In terms of the SC’s internal initiatives, Datuk Syed Zaid said, "From an organisation perspective, the SC will strengthen its internal digital capabilities and skills set to enable the SC’s workforce to harness state-of-the art digital technology for deeper insights and engender efficiency in our risk management, surveillance and supervision functions. The SC has also embarked on its own journey towards reducing its carbon and environmental footprint, in line with Malaysia’s goal of becoming a carbon-neutral

AOB Annual Report 2021 

The SC’s Audit Oversight Board (AOB) also released its Annual Report 2021 today. A total of 975 individual auditors and employees from smaller AOB-registered audit firms benefitted from capacity-building programmes led by AOB in collaboration with the Malaysian Institute of Certified Public Accountants (MICPA) last year. The programmes focused on addressing common areas of audit weaknesses noted by the AOB during its inspection of audit firms and auditors.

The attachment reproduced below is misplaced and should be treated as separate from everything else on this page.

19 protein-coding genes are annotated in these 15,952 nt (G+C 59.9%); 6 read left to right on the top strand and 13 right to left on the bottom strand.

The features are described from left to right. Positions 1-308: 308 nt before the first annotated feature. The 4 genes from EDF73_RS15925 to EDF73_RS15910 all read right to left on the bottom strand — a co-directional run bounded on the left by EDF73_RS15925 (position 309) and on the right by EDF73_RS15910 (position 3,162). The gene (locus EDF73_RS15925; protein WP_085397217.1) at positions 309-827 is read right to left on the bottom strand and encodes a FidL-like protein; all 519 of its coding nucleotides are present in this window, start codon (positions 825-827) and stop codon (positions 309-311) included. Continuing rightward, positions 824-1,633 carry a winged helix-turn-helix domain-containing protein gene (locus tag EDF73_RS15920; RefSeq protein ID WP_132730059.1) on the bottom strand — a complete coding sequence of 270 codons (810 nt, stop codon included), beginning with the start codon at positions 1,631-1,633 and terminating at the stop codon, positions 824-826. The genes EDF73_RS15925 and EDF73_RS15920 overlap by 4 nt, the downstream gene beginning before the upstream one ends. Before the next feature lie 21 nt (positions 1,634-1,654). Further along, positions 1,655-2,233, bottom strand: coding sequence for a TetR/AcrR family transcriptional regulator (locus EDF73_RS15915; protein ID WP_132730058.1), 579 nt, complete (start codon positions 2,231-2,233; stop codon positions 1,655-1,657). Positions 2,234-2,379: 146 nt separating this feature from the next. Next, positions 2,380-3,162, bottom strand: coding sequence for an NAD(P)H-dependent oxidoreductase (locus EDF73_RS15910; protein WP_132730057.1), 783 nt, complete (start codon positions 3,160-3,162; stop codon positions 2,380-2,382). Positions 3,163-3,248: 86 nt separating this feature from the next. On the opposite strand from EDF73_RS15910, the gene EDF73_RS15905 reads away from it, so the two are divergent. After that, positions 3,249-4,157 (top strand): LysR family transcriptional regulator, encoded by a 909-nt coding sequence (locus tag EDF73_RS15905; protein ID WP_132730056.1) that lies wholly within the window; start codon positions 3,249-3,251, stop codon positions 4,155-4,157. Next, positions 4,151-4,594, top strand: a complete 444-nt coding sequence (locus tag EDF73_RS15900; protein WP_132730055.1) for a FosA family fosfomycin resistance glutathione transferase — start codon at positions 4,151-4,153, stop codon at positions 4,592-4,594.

The AOB engaged 677 Audit Committee (AC) Members from 397 PLCs to reiterate the importance of their role in promoting the integrity and reliability of PLCs’ audited financial statements and to continue assessing the impact of the COVID-19 pandemic on the internal controls of the financial reporting function.

The AOB also implemented the Annual Transparency Report by audit firms, which saw eight firms disclosing information pertaining to their legal and governance structures, measures to uphold audit quality and manage risks, as well as the measurements of their audit quality indicators. The firms shared their Annual Transparency Report with the Audit Committees of their public interest entities clients.

In line with the SC’s sustainability efforts, the SC and AOB’s annual reports are digitally produced starting this year. To view and download these reports, please visit and